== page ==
Characterization of bimodal chronotype and its association with sleep: A population-based study
Apr 20, 2017   Chronobiology International
Tempaku PF, Ramirez Arruda J, Mazzotti DR, Gonçalves BSB, Pedrazzoli M, Bittencourt L, Tufik S
Characterization of bimodal chronotype and its association with sleep: A population-based study
Apr 20, 2017
Chronobiology International
The circadian system coordinates internal events in a daily schedule to make sure that the body systems are synchronized to environmental time and internal cues. One important behavioral aspect of the circadian system is the chronotype. It is usually assessed through subjective questionnaires, being the Horne-Ostberg Morningness-Eveningness Questionnaire (MEQ) one of the most used. It classifies individuals into three major categories: morning, evening, and intermediate types. Recently, it has been hypothesized the existence of a fourth chronotype, the bimodal type, through an algorithm derived from the MEQ responses. Bimodals answer as morning-types in some questions, and as evening-types in others, resulting in an intermediate total score. To better characterize this phenotype, the present study aimed to detect and characterize the frequency of the bimodal chronotype in the EPISONO, a large population-based cohort, as well as to verify the association between bimodality and sleep parameters and genetic variation in the PER3 gene. Of the 1,042 individuals who participated of the EPISONO, 857 had MEQ filled correctly. We found that 16% of our sample were bimodal types. We observed that bimodal individuals were significantly younger and had lower body mass index. The association between PER3 VNTR genotype and gender with bimodal chronotype was not significant. However, we found an association between bimodality and Epworth Sleepiness Scale (EES) and apnea-hypopnea index (AHI). We did not find a statistically significant difference between bimodals and intermediate non-bimodals for the studied variables. Lastly, it was observed that the most significant predictors for bimodal chronotype were female gender, AHI, and EES. In conclusion, the present work provides more evidence that the bimodal type might have to be considered when classifying chronotype and its association with young age and sleepiness may be due to the influence of social and environmental factors.
Squamate Conserved Loci (SqCL): a unified set of conserved loci for phylogenomics and population genetics of squamate reptiles
Apr 18, 2017   Molecular Ecology Resources
Singhal S, Grundler M, Colli G, Rabosky DL
Squamate Conserved Loci (SqCL): a unified set of conserved loci for phylogenomics and population genetics of squamate reptiles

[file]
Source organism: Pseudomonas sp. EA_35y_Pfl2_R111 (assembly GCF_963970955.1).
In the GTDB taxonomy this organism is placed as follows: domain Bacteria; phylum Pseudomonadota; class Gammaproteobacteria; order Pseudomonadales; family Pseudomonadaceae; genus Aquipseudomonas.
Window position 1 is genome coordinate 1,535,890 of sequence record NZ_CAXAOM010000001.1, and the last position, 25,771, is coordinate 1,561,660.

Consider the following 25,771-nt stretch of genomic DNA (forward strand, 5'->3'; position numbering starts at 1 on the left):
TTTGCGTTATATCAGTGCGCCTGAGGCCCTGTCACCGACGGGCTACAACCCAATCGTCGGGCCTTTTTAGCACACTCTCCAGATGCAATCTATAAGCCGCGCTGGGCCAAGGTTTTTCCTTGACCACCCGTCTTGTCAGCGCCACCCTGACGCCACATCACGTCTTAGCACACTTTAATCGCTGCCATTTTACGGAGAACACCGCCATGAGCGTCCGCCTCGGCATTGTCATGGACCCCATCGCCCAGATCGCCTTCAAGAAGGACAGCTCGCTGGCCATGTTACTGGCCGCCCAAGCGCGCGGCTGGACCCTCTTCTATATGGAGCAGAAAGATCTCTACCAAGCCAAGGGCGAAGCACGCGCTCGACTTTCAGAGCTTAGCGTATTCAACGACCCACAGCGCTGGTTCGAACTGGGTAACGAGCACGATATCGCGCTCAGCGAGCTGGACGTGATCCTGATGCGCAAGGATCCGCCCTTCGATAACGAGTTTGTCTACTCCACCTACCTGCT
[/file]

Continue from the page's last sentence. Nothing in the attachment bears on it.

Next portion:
Apr 18, 2017
Molecular Ecology Resources
The identification of conserved loci across genomes, along with advances in target capture methods and high-throughput sequencing, has helped spur a phylogenomics revolution by enabling researchers to gather large numbers of homologous loci across clades of interest with minimal upfront investment in locus design. Target capture for vertebrate animals is currently dominated by two approaches - anchored hybrid enrichment (AHE) and ultraconserved elements (UCE) - and both approaches have proven useful for addressing questions in phylogenomics, phylogeography, and population genomics. However, these two sets of loci have minimal overlap with each other; moreover, they do not include many traditional loci that that have been used for phylogenetics. Here, we combine across UCE, AHE, and traditional phylogenetic gene locus sets to generate the Squamate Conserved Loci (SqCL) set, a single integrated probe set that can generate high-quality and highly complete data across all three loci types. We use these probes to generate data for 44 phylogenetically-disparate taxa that collectively span approximately 33% of terrestrial vertebrate diversity. Our results generated an average of 4.29 Mb across 4709 loci per individual, of which an average of 2.99 Mb was sequenced to high enough coverage (≥10×) to use for population genetic analyses. We validate the utility of these loci for both phylogenomic and population genomic questions, provide a comparison among these locus sets of their relative usefulness, and suggest areas for future improvement. This article is protected by copyright. All rights reserved. This article is protected by copyright. All rights reserved.
Quantitative Trait Locus Mapping for Verticillium wilt Resistance in an Upland Cotton Recombinant Inbred Line Using SNP-Based High Density Genetic Map
Apr 20, 2017   Frontiers In Plant Science
Palanga KK, Jamshed M, Rashid MHO, Gong J, Li J,   . . . . . .   , Dilnur T, Li W, Li P, Gong W, Yuan Y
Quantitative Trait Locus Mapping for Verticillium wilt Resistance in an Upland Cotton Recombinant Inbred Line Using SNP-Based High Density Genetic Map
Apr 20, 2017
Frontiers In Plant Science